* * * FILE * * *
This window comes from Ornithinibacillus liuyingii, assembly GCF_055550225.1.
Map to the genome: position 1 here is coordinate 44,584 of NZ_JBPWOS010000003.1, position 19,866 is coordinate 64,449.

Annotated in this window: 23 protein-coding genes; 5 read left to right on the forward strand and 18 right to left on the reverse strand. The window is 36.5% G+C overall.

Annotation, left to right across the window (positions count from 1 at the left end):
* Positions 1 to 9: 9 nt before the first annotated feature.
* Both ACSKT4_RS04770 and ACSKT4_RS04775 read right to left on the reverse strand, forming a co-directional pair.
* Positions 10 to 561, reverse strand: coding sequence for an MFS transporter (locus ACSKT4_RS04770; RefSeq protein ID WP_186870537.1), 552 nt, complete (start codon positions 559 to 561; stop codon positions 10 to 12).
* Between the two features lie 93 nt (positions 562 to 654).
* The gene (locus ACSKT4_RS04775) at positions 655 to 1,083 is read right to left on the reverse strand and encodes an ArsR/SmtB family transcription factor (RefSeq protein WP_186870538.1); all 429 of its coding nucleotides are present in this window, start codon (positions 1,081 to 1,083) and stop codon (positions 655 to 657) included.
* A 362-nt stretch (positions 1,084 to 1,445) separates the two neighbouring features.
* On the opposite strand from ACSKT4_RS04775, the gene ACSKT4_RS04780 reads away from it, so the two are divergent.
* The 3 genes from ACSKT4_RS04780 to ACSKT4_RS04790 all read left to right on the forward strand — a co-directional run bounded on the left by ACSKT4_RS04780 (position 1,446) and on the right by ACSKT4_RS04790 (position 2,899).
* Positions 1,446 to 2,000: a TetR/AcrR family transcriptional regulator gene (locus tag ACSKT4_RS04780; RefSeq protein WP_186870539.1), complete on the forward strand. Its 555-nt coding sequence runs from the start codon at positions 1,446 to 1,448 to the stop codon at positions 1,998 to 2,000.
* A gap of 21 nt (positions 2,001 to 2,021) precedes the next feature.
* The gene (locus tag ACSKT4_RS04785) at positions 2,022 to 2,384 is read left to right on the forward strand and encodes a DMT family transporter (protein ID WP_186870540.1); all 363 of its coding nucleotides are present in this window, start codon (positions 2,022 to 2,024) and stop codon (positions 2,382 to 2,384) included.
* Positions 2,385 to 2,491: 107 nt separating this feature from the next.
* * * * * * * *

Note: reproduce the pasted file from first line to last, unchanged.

This window comes from Ornithinibacillus liuyingii, assembly GCF_055550225.1.
Map to the genome: position 1 here is coordinate 44,584 of NZ_JBPWOS010000003.1, position 19,866 is coordinate 64,449.

Annotated in this window: 23 protein-coding genes; 5 read left to right on the forward strand and 18 right to left on the reverse strand. The window is 36.5% G+C overall.

Annotation, left to right across the window (positions count from 1 at the left end):
* Positions 1 to 9: 9 nt before the first annotated feature.
* Both ACSKT4_RS04770 and ACSKT4_RS04775 read right to left on the reverse strand, forming a co-directional pair.
* Positions 10 to 561, reverse strand: coding sequence for an MFS transporter (locus ACSKT4_RS04770; RefSeq protein ID WP_186870537.1), 552 nt, complete (start codon positions 559 to 561; stop codon positions 10 to 12).
* Between the two features lie 93 nt (positions 562 to 654).
* The gene (locus ACSKT4_RS04775) at positions 655 to 1,083 is read right to left on the reverse strand and encodes an ArsR/SmtB family transcription factor (RefSeq protein WP_186870538.1); all 429 of its coding nucleotides are present in this window, start codon (positions 1,081 to 1,083) and stop codon (positions 655 to 657) included.
* A 362-nt stretch (positions 1,084 to 1,445) separates the two neighbouring features.
* On the opposite strand from ACSKT4_RS04775, the gene ACSKT4_RS04780 reads away from it, so the two are divergent.
* The 3 genes from ACSKT4_RS04780 to ACSKT4_RS04790 all read left to right on the forward strand — a co-directional run bounded on the left by ACSKT4_RS04780 (position 1,446) and on the right by ACSKT4_RS04790 (position 2,899).
* Positions 1,446 to 2,000: a TetR/AcrR family transcriptional regulator gene (locus tag ACSKT4_RS04780; RefSeq protein WP_186870539.1), complete on the forward strand. Its 555-nt coding sequence runs from the start codon at positions 1,446 to 1,448 to the stop codon at positions 1,998 to 2,000.
* A gap of 21 nt (positions 2,001 to 2,021) precedes the next feature.
* The gene (locus tag ACSKT4_RS04785) at positions 2,022 to 2,384 is read left to right on the forward strand and encodes a DMT family transporter (protein ID WP_186870540.1); all 363 of its coding nucleotides are present in this window, start codon (positions 2,022 to 2,024) and stop codon (positions 2,382 to 2,384) included.
* Positions 2,385 to 2,491: 107 nt separating this feature from the next.